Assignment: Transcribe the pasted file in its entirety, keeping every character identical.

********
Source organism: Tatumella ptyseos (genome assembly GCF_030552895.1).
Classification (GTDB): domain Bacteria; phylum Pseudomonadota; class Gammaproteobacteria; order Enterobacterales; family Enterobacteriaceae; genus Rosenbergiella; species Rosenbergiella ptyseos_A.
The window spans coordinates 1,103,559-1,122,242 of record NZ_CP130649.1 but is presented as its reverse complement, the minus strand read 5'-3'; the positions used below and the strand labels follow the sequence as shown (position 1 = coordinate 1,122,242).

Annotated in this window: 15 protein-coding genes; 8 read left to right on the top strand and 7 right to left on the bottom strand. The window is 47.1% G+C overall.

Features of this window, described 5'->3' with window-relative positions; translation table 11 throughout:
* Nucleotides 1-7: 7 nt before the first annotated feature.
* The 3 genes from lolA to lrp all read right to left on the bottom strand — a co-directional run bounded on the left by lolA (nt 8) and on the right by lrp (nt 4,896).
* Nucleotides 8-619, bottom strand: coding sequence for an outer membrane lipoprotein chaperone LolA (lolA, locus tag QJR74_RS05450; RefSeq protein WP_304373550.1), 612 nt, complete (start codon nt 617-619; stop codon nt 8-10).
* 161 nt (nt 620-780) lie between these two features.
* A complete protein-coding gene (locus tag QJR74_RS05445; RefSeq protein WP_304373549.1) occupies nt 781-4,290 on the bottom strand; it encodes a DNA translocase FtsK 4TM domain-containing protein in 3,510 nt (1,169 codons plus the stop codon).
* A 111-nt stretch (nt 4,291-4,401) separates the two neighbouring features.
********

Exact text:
Source organism: Tatumella ptyseos (genome assembly GCF_030552895.1).
Classification (GTDB): domain Bacteria; phylum Pseudomonadota; class Gammaproteobacteria; order Enterobacterales; family Enterobacteriaceae; genus Rosenbergiella; species Rosenbergiella ptyseos_A.
The window spans coordinates 1,103,559-1,122,242 of record NZ_CP130649.1 but is presented as its reverse complement, the minus strand read 5'-3'; the positions used below and the strand labels follow the sequence as shown (position 1 = coordinate 1,122,242).

Annotated in this window: 15 protein-coding genes; 8 read left to right on the top strand and 7 right to left on the bottom strand. The window is 47.1% G+C overall.

Features of this window, described 5'->3' with window-relative positions; translation table 11 throughout:
* Nucleotides 1-7: 7 nt before the first annotated feature.
* The 3 genes from lolA to lrp all read right to left on the bottom strand — a co-directional run bounded on the left by lolA (nt 8) and on the right by lrp (nt 4,896).
* Nucleotides 8-619, bottom strand: coding sequence for an outer membrane lipoprotein chaperone LolA (lolA, locus tag QJR74_RS05450; RefSeq protein WP_304373550.1), 612 nt, complete (start codon nt 617-619; stop codon nt 8-10).
* 161 nt (nt 620-780) lie between these two features.
* A complete protein-coding gene (locus tag QJR74_RS05445; RefSeq protein WP_304373549.1) occupies nt 781-4,290 on the bottom strand; it encodes a DNA translocase FtsK 4TM domain-containing protein in 3,510 nt (1,169 codons plus the stop codon).
* A 111-nt stretch (nt 4,291-4,401) separates the two neighbouring features.